But then the brakes went on. These next-big-things posted a relatively poor decade and trailed the developed world, as you can see from the yellow B line on the graph. The emerging markets could only muster 6.6% annualised (3.6% real return after inflation). All-mighty China forked over a measly 5% annualised return (2% real).
Frontier markets (see pink line G) were another smart money bet in 2009. They were the new emerging markets, it was said. Highly volatile yes, but a diversification play because their economies were less integrated into the global mainstream.
Thankfully wiser voices preached caution. More than a decade ago the sage Bill Bernstein explained that economic performance and stock market success don’t always go hand-in-hand:
During the twentieth century, England went from being the world’s number one economic and military power to an overgrown outdoor theme park, and yet it still sported some of the world’s highest equity returns between 1900 and 2000.
On the other hand, during the past quarter century Malaysia, Korea, Thailand and, of course, China have simultaneously had some of the world’s highest economic growth rates and lowest stock returns.
In even simpler terms, just as growth stocks have lower returns than value stocks, so do growth nations have lower returns than value nations – and they similarly get overbought by the rubes.
This is why hot tips are so often a reverse signal for contrarians. When a story is obvious it often collapses under the weight of expectation.
Ten years later and the frontier markets have returned 6.6% annualised – the same as emerging markets.
The graph also shows that the world’s equity markets have been highly correlated, too. They’ve zigzagged together, although the emerging and frontier markets have been sickeningly volatile.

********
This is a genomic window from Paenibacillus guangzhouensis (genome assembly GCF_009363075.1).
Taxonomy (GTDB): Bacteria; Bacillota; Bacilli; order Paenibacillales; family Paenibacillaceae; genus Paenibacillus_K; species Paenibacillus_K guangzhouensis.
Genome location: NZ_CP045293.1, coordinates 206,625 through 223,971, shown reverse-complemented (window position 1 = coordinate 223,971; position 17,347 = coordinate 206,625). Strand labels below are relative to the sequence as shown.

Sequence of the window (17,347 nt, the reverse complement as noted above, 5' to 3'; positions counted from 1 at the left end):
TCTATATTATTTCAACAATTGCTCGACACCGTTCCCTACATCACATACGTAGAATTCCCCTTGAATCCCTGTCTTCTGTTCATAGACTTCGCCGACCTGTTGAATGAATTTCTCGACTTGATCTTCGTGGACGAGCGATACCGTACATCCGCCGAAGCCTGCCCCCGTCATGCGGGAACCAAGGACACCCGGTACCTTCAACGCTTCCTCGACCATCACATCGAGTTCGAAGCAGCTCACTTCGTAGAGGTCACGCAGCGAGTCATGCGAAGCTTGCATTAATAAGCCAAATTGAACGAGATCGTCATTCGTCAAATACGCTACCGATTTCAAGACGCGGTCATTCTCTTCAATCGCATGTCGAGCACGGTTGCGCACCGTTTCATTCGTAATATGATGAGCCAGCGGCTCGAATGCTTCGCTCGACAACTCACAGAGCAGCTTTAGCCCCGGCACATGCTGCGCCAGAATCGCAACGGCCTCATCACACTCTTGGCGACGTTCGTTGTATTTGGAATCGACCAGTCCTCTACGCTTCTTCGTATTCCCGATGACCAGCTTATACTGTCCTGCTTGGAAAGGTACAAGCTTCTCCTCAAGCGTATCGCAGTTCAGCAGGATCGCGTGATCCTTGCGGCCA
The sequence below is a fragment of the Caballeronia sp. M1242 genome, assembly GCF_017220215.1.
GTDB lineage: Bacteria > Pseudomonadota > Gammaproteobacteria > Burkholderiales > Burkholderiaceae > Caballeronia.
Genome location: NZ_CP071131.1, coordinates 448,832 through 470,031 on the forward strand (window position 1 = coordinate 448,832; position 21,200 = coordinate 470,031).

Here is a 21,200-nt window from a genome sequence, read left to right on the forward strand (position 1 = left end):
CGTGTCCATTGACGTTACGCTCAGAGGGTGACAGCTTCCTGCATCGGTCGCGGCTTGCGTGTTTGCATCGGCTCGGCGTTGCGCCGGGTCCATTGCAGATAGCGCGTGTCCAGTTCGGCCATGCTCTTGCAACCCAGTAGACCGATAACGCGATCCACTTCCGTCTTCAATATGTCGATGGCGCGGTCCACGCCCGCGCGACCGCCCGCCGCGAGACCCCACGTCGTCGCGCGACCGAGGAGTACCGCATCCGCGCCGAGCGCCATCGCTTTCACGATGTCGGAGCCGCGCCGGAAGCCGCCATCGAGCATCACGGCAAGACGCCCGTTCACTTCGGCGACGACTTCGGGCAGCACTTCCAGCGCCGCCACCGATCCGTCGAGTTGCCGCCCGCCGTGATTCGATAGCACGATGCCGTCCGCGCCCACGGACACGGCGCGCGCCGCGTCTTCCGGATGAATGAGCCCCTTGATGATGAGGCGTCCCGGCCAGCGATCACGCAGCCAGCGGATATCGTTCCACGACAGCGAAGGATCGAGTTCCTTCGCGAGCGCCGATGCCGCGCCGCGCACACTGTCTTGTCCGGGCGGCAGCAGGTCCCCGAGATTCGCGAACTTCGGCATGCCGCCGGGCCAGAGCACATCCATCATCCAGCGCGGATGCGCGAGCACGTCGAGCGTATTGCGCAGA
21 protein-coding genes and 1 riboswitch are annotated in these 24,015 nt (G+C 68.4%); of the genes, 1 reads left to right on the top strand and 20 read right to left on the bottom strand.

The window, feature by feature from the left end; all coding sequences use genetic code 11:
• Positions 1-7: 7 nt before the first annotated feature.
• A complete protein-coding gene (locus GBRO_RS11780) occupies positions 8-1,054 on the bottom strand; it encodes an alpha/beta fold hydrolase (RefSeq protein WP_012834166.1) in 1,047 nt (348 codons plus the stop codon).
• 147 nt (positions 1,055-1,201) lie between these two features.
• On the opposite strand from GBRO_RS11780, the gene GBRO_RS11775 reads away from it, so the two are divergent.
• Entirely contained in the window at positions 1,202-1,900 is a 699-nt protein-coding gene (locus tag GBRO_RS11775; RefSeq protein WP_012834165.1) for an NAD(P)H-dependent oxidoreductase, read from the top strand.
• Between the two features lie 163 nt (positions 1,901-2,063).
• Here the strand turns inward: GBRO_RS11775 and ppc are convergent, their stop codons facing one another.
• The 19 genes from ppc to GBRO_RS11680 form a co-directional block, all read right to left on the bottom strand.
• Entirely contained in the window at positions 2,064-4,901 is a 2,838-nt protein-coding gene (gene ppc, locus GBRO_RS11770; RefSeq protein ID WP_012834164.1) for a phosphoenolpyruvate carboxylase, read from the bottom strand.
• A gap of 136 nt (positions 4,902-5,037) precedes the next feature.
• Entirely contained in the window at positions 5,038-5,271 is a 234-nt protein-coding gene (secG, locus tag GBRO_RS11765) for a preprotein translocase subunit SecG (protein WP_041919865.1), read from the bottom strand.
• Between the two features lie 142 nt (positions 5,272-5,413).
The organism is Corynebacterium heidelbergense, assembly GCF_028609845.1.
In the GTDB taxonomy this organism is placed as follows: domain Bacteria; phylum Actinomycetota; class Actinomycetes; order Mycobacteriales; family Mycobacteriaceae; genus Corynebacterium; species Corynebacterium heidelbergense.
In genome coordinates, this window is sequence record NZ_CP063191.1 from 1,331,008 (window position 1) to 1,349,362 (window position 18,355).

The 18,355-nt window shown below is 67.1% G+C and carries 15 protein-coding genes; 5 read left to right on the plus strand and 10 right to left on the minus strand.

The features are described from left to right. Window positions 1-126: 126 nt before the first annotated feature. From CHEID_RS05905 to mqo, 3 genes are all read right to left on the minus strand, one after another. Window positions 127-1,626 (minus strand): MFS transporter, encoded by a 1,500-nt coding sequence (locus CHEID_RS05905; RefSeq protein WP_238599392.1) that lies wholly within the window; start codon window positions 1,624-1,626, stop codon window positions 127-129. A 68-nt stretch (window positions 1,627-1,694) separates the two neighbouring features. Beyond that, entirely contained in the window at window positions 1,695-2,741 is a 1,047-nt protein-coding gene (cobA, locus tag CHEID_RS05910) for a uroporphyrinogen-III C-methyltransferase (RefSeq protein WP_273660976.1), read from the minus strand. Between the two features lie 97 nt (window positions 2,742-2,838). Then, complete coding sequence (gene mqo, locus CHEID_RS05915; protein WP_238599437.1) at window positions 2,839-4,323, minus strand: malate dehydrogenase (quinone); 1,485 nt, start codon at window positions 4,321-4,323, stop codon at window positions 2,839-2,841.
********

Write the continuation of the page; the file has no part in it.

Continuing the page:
Many shall fall that are now held in honour5
The global portfolio did not score you the best result over the last decade, and it never will.
But the most powerful geopolitical narrative 10 years ago would have sent you in precisely the wrong direction.
The equivalent story in 2019 is to go all-in on the US. It’s the global hyperpower with an incredibly flexible economy blah blah blah, all-conquering tech industry yadda yadda. But don’t commit the cardinal sin of projecting the 10 years forever forward. Ben Carlson has shown how the pendulum has swung back and forth.
The US lagged the rest of the developed world in the 1980s and 2000s while surging head in the 1990s and 2010s. Trends mean revert and commentators have been calling the US market frothy since 2011.
This short piece by Jonathan Clements gives you a 20 year perspective. It is an even starker warning against recency bias.
Looking back 10 years doesn’t tell us what will happen in the next decade, but it can help us remember that basing our decisions on predictions and compelling stories is a mug’s game.
I’ve been called worse things than that, but sooner or later the commentators are liable to be right.
Take it steady,
Public service announcement: October is going to be sentimental around here, as we continue to gaze back 10 years and see how several other passive-friendly strategies have fared. Subscribe to get all misty eyed with us.
- Never mind the fact we all know that past performance is no indicator of future results. [↩]
- The iShares MSCI World ETF is currently more than three-fifths invested in US companies, anyway. [↩]
- I kept Europe off the graph for simplicity’s sake. [↩]
- Brazil, Russia, India, China, and South Africa. [↩]
- Horace. [↩]